Since the departures of Mike Vrabel, Roosevelt Colvin, Willie McGinest and dare I say…Adalius Thomas, the Patriots haven’t had a respectable outside linebacker that opposing teams need to account for.
After posting double-digit sacks in 2009, Tully-Banta Cain regressed and wasn’t even a full-time starter by the end of the 2010 season.
Second-round pick Jermaine Cunningham showed some flashes, but must develop into a more consistent pass rusher.
With two first-round picks, the Patriots need to select a high-impact pass rusher.
Here are the top prospects available and what they bring to the table.
A top-5 lock, Texas A&M’s Von Miller is the perfect combination of freakish athleticism and incredible production.
At 6-foot-3, 246 pounds, Miller ran a 4.49 forty at his pro day and had a vertical jump of 37 inches at the combine.
He has experience playing from a two-point stance and was a dominant pass rusher, recording 33 career sacks.
However, he isn’t particularly strong at the point of attack as a run defender and is slightly undersized for Belichick’s prototype.
Once thought of as a candidate to go first overall, North Carolina’s Robert Quinn is still a top-10 possibility.
With his 6-foot-4, 265-pound frame and 4.59 speed, Quinn is Belichick’s exact prototype.
But, the former Tarheel is more than a physical freak.
He had a great sophomore season with 11 sacks and 19 tackles for loss, but was suspended for the entire 2010 season.
He is still a top-20 pick and could easily go in the top 10.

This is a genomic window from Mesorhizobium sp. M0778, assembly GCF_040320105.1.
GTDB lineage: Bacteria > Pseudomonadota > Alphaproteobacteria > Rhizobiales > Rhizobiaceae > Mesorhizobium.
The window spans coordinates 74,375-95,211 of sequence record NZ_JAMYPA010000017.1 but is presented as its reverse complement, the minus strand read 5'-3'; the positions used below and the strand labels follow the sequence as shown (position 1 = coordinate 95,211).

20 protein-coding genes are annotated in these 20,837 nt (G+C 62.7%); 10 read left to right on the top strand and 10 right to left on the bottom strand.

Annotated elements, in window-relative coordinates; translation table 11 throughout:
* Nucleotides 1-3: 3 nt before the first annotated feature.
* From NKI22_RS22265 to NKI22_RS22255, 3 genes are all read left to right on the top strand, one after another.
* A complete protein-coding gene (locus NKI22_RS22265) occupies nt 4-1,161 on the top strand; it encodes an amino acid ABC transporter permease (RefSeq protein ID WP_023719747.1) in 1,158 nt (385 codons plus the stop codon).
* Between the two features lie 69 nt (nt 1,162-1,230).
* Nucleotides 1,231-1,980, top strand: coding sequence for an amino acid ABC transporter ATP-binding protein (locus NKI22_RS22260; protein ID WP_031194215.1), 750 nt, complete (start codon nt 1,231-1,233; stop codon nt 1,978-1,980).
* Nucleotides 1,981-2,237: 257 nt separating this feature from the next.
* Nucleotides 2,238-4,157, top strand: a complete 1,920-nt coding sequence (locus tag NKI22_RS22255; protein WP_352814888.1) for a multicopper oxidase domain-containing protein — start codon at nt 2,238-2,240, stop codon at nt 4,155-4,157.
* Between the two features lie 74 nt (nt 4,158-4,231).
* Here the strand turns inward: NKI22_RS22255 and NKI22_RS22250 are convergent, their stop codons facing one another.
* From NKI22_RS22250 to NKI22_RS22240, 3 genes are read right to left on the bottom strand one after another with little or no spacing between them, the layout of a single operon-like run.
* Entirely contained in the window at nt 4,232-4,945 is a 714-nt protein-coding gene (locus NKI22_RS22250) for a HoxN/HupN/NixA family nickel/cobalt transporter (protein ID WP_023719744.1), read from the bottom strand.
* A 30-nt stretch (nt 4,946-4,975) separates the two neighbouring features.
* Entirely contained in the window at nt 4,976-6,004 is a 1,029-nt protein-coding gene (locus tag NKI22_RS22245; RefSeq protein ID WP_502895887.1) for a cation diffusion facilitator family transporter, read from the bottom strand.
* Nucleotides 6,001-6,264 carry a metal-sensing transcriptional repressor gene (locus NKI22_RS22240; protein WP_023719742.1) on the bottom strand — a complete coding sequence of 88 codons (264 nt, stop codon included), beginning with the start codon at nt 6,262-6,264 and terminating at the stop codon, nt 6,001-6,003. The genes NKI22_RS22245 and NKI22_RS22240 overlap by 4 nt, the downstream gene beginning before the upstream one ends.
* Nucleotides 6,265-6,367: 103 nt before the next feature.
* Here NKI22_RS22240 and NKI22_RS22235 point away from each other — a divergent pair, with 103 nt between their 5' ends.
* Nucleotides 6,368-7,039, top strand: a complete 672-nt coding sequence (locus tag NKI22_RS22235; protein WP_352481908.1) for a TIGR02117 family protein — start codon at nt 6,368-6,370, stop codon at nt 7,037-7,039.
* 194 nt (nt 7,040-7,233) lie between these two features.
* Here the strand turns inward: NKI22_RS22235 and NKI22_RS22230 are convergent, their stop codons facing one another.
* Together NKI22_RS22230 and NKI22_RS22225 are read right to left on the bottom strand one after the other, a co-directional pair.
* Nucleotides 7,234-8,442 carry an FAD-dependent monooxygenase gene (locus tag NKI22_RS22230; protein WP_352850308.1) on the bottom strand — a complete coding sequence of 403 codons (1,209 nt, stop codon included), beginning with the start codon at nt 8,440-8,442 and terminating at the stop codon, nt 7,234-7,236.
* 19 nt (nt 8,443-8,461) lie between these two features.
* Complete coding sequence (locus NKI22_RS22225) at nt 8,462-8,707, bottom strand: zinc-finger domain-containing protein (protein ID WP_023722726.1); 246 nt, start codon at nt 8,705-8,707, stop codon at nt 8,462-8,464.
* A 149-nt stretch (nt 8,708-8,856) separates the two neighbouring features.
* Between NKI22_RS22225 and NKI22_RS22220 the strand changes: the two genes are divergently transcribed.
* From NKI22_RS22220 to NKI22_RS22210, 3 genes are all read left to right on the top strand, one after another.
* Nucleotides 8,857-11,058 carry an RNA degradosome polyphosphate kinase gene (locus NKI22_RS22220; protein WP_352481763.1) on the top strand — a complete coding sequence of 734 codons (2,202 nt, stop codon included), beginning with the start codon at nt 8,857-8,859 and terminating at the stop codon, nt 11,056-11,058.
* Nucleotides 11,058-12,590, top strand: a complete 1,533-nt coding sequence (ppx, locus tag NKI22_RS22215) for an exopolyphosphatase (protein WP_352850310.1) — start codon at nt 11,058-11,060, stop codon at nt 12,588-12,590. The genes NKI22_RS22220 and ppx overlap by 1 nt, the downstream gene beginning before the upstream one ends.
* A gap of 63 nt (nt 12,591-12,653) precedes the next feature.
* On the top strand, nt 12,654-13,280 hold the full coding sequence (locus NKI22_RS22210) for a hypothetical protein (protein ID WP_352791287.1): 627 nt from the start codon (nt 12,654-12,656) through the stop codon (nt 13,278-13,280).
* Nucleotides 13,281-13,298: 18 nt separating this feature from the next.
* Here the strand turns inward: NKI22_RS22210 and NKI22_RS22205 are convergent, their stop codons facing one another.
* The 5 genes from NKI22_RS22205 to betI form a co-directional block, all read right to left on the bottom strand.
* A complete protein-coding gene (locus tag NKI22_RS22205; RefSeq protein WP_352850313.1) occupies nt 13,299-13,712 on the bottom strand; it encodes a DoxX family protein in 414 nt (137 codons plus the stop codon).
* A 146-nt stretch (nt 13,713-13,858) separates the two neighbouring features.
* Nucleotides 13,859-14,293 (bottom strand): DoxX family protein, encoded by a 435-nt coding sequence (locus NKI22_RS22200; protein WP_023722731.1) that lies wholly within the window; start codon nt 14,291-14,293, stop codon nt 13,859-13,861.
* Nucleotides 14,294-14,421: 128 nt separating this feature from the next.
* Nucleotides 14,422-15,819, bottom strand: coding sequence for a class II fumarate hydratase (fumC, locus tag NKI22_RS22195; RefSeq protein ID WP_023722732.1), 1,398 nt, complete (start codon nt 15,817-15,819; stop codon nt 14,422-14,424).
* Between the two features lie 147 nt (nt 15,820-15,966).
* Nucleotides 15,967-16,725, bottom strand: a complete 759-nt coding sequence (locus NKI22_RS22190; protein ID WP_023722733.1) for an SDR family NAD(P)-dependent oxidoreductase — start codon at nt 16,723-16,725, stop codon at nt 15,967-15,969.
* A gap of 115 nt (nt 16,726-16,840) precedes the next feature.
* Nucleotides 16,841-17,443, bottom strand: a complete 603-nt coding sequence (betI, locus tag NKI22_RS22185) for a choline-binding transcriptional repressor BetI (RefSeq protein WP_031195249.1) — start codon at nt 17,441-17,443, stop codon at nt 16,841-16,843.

Only a redshirt sophomore, Missouri’s Aldon Smith is a prospect with tremendous upside.
In 2009, the 6-foot-4, 263-pounder set a school record with 11.5 sacks and 19 tackles for loss.
After suffering a broken leg, his production suffered in 2010 as he only recorded 5.5 sacks.
He didn’t have an impressive combine performance, recording one of the slower 10-yard splits and a low bench press number (20).
On tape, Smith shows a lot of explosion and good pass-rush moves, but like Miller, he needs to improve his run defense and strength at the point of attack.
If you’re looking for production, no one fits the bill better than Ryan Kerrigan.
The former defensive end could be the next Purdue player like Shaun Phillips and Colvin to transition to the 3-4 OLB spot.
At a shade under 6-foot-4 and 267 pounds, Kerrigan surprised scouts with a 4.67 forty, 31 reps on the bench and a 10-foot-2-inch broad jump.
His intensity and strong work ethic helped him put up big numbers. He finished his career with 33 ½ sacks, 57 tackles for loss and a Big Ten-record 14 forced fumbles.
Some question whether Kerrigan has enough agility and overall athleticism to be an impact pass rusher, but his testing numbers seem to prove he is more than capable.
While he wasn’t a great pass rusher in college, Akeem Ayers can do a little bit of everything.
The former UCLA Bruin has good size at 6-foot-3, 254 pounds, and was adept in pass coverage and stopping the run.
But, he isn’t a dynamic athlete and had a poor combine performance, running a 4.81 forty.
He was able to improve to 4.69 at his pro day, but his lack of elite athleticism may force him to play inside in the 3-4.
Unlike Ayers, Arizona’s Brooks Reed lit up the combine.
He ran an impressive 4.65 forty, including a position-best 1.54 10-yard-split, at 6-foot-3, 263 pounds.
He also showed good strength with 30 reps and had a 30 ½ inch vertical jump.
Reed wasn’t an overly productive pass rusher in college, recording 17 career sacks, but his relentless reminds some of Clay Matthews of the Packers.
I don’t think he should be selected in the first round, however he could be an option in the second round.
My pick: Unless they can move up for Von Miller, the player I’d most like to see in a Patriots uniform would be Quinn. Despite his medical history (benign brain tumor since high school) and year away from football, I think his upside and physical attributes are too good to pass up. He was a great pass rusher and a solid run defender at North Carolina and would seem to be a great candidate to play 3-4 OLB. If Quinn is unavailable, I would give Smith a look because of his length and room to grow.